Athens (Greece): The day after November 17, a taste of blood in the mouth

A tough night for those who like Exarcheia and revolutionnary struggle in Greece.

Many of our comrades spent the night between four walls after systematic beatings. Others were injured, three of whom were transferred to hospital by ambulance. Others had to hide for a good part of the evening, or all night, not to be picked up and beaten by police who seemed very excited, as if in a full war video game throughout the neighborhood.

In total, more than 5,000 policemen, a helicopter and drones permanently transmitting the position of insurgents resisting from rooftops. Anti-terrorist policemen, riot police, plainclothes policemen, mobile police, tanks with water cannons … The armada in uniform that converged on Exarcheia, during two successive demonstrations (1), was much too numerous and over-equipped for the solidarity of the defenders of the rebellious neighbourhood.

Exarcheia did not hold out long. Already partially occupied for weeks, it quickly tipped under the control of the soldiery, allegedly guardian of the peace. Few places within it are still safe. This morning, while the sun has not returned yet, Notara 26 is still standing, as well as the K * Vox and the Exarcheia self-managed health structure (ADYE). But these places and some others are but the last bastions in an exceptional neighborhood minutely devastated by the Greek state over the last weeks, in order to remove one of the sources of inspiration for social movements the world over.

Even today, blood has flowed, including that of a young woman hit on the head to the point of painting on the ground the true face of the regime. Not only did the junta not end in 1973, but the new government, with its ministers, some of whom are from the far right and its increasingly authoritarian policy, is following step by step the example of Colonel Papadopoulos and his clique.

With the new technological means purchased notably from France, the power monitors, tracks, follows, worries, threatens, strikes and arrests just as well as it sings its own praises. Yes, the demonstration in memory of the 1973 uprising took place, even numerous, but framed by an impressive amount of cops and MAT buses blocking all the side streets.

In the streets of Exarcheia, dozens of companions were forced to sit on the ground or kneel, hands behind their heads, under blows, jeers and humiliations. Here, a woman is dragged by the hair. There, a man is hit on the testicles. And then puddles of blood, here and there, at the corners of the central square of the bruised neighborhood.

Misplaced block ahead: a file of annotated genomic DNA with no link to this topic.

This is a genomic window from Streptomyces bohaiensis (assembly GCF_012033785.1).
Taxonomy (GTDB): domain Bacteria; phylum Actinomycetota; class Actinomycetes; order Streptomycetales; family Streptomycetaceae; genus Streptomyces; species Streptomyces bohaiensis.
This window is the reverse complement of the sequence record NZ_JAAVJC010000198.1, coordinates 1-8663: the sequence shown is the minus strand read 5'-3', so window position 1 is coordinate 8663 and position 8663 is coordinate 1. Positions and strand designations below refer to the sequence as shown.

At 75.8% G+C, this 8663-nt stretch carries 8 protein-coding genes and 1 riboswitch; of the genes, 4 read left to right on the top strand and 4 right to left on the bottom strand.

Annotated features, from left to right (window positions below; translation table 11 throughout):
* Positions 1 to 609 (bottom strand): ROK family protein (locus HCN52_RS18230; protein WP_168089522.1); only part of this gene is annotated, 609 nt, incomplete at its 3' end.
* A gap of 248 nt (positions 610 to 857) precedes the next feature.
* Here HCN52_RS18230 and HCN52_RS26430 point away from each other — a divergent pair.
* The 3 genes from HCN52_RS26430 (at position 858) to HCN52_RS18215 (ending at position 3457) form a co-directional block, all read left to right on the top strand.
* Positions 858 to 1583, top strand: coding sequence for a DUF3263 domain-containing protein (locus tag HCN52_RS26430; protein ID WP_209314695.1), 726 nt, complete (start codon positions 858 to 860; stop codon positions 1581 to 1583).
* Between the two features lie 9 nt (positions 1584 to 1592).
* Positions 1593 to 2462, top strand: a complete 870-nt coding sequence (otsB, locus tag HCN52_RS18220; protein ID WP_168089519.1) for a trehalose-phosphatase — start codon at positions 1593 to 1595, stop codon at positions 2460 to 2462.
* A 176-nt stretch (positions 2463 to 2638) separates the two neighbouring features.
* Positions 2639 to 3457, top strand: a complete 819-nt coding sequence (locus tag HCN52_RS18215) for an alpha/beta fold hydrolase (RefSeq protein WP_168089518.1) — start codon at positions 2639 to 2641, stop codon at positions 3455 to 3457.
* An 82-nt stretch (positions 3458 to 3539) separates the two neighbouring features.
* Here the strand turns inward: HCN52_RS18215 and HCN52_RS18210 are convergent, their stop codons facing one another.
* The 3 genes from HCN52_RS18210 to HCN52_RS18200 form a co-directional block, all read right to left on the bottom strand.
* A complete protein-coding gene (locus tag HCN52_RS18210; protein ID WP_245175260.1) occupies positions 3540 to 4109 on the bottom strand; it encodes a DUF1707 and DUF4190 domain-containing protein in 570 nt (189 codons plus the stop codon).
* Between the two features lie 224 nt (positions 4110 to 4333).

In the media, it is the concert of praise on all the channels: Mitsotakis has finally reestablished “order and the democracy” everywhere in Greece, including in “Exarcheistan”, the zone of lawlessness where a few hundred of Mohicans are still hold up. The breaking news passes without transition, from the victory of Greek Tsitsipras to the Tennis Masters to the police occupation of Exarcheia, completely paralysed after an all too brief resistance. Mitsotakis salutes the victory of his fellow tennis player and promises to finish the last squats very soon. According to him, his mission in this will soon be over.

He also wants to avenge the visit of Rouvikonas, this Sunday morning, to the home of the Minister of Economy: Adonis Georgiadis, a former member of the right-wing party LAOS. Particularly racist, Georgiadis notably declared that he wanted to “make life even harder for migrants” to dissuade them from coming to Greece. By this action voluntarily organised just before the demonstration of November 17, Rouvikonas wanted to show, once again, that if we are vulnerable, those who govern us are also: “We know your personal addresses, we know where to find you!”, threatened the anarchist group in its statement. The outcry of the entire political class was immediate. For example, PASOK and the Union of the Center were shocked that activists would allow themselves to disrupt the privacy of political leaders, regardless of disagreements. “This reinforces our determination to rank Rouvikonas among terrorist organizations,” said a minister on TV. Rouvikonas is the next planned target, “as soon as Exarcheia’s case is completely settled”.

The law is hardening against all forms of resistance. For example, the use of a Molotov cocktails now costs up to 10 years in prison, and no longer 5 as before. To gas demonstrators is now much easier than before thanks to the “neutralisation of sentries on the roofs”, that is to say, groups that, until now, observed and sent a flood of fire from the heights of the neighborhood as soon as that the streets were lost, especially around the central square of Exarcheia. Police positions in the neighborhood continue to progress. Employees of the Athens City Hall are sent under police escort to clean the tags on the walls. Reminiscent of “White walls, dumb people”: one of the slogans against the dictatorship of the Colonels. It was the same at the other end of Europe in May 1968.

In the warm Athenian night, voices wonder about what is to follow, discussion lists are revived, messages circulate to express anger, revolt and solidarity, but also ideas, suggestions, desires. In front of the refugee squat Notara 26, the biggest banner stubbornly announces: “You will not be able to evacuate a whole movement!”

This night, the rebel Exarcheia has a taste of blood in her mouth, motionless and silent in the darkness; but she is still alive.

(1) As you can see on the pictures, there was a first demonstration in the afternoon, then a second during the evening, as it’s often the case in Athens).

Written by Yannis Youlountas on his blog, english text published by Autonomies

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